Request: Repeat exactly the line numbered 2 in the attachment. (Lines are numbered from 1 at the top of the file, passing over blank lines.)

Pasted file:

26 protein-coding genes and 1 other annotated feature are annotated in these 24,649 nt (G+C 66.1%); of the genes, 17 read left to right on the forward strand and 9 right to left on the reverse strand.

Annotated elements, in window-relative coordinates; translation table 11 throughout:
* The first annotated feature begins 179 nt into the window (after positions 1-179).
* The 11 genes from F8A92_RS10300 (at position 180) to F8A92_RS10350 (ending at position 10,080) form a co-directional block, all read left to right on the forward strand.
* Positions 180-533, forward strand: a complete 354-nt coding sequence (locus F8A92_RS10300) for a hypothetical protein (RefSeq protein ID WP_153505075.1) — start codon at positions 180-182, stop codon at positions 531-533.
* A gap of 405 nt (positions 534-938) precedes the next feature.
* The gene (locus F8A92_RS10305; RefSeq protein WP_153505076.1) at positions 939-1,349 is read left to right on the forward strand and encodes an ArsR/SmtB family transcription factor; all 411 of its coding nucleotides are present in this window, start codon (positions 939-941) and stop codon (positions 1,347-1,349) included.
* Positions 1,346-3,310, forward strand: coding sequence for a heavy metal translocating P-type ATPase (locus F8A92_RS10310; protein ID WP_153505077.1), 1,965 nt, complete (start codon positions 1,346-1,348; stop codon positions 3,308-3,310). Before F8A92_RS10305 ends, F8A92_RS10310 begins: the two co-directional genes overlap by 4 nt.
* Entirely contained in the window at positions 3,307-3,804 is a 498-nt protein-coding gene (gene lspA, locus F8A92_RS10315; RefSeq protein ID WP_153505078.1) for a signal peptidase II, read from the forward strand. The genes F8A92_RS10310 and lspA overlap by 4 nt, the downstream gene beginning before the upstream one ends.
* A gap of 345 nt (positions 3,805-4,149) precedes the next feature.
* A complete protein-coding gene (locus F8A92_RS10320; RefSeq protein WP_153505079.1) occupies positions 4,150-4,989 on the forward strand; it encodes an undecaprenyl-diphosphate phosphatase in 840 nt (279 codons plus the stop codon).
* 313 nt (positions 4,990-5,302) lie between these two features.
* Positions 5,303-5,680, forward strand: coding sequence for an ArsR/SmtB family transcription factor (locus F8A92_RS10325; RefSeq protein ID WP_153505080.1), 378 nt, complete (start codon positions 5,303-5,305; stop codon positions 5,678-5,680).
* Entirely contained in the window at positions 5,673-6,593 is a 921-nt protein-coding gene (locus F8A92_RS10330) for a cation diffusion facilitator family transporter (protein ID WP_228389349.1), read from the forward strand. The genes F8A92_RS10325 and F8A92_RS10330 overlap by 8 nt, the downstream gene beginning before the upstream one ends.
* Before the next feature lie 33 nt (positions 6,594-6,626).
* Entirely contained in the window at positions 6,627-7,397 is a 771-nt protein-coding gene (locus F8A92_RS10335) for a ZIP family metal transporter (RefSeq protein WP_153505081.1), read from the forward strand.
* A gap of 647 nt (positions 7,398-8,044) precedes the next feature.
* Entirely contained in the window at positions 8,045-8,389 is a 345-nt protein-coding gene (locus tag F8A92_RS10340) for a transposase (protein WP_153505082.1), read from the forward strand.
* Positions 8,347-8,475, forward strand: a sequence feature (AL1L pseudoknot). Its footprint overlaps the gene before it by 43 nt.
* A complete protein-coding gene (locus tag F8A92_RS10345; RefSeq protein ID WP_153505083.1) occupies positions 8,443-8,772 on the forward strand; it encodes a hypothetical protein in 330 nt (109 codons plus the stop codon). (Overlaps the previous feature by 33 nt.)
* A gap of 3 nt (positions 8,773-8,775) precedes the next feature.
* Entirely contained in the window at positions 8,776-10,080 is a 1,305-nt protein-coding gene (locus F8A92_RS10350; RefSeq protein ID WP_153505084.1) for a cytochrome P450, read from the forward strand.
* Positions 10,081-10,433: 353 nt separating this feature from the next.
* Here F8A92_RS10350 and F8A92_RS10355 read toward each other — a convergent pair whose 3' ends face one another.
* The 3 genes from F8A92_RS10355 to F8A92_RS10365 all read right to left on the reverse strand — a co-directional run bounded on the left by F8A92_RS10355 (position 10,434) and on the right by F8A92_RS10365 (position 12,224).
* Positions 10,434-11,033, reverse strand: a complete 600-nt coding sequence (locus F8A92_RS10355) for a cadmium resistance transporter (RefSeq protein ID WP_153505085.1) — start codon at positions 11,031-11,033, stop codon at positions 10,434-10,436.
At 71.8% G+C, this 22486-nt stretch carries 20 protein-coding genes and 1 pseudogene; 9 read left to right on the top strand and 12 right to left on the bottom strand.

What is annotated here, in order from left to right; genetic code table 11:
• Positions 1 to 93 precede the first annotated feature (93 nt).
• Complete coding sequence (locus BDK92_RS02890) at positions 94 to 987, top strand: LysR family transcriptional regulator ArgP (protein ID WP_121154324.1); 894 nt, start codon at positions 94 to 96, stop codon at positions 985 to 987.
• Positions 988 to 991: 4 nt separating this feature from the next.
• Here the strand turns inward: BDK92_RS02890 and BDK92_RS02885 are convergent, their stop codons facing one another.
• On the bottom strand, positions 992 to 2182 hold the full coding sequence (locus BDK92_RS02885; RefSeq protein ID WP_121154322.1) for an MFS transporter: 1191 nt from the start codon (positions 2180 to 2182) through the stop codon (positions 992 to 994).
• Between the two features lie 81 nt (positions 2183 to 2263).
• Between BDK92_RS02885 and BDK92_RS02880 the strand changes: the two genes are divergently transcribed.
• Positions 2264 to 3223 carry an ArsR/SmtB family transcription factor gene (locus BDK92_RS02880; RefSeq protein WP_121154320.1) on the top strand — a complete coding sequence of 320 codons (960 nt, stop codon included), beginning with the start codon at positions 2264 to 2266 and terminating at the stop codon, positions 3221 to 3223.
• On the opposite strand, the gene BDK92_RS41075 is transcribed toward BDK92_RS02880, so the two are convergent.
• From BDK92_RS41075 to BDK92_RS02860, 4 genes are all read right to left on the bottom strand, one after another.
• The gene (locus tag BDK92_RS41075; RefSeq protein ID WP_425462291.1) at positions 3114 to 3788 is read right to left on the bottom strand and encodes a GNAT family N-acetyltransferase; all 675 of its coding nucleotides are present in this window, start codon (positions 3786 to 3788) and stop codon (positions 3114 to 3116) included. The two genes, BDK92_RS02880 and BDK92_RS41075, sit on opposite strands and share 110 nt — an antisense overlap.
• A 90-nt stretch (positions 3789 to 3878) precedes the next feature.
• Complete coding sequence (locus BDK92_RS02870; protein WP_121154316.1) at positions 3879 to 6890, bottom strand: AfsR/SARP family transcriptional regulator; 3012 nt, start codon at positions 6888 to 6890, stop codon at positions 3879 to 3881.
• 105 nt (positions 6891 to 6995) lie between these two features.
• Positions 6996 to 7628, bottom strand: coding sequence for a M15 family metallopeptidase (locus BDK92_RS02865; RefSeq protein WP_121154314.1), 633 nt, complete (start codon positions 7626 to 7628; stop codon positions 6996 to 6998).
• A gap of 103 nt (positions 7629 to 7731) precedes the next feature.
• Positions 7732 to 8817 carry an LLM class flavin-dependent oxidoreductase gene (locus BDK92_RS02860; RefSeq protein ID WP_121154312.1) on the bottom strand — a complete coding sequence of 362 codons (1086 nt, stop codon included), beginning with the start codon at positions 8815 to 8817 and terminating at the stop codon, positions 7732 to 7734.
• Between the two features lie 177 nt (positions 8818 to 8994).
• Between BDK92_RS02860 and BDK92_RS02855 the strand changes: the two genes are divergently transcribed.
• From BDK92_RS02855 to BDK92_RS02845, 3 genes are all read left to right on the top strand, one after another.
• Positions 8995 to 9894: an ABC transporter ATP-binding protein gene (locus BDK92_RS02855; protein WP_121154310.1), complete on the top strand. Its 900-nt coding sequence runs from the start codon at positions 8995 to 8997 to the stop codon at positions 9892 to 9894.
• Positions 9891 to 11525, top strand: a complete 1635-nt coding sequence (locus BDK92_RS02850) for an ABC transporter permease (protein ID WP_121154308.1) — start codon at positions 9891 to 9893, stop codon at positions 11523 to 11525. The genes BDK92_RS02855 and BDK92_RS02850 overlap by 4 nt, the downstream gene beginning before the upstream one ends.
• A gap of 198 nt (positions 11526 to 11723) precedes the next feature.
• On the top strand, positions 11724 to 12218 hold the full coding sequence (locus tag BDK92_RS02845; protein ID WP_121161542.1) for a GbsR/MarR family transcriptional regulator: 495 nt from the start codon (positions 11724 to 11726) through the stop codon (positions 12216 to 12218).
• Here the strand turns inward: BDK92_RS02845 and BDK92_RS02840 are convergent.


Annotated elements, in window-relative coordinates; translation table 11 throughout: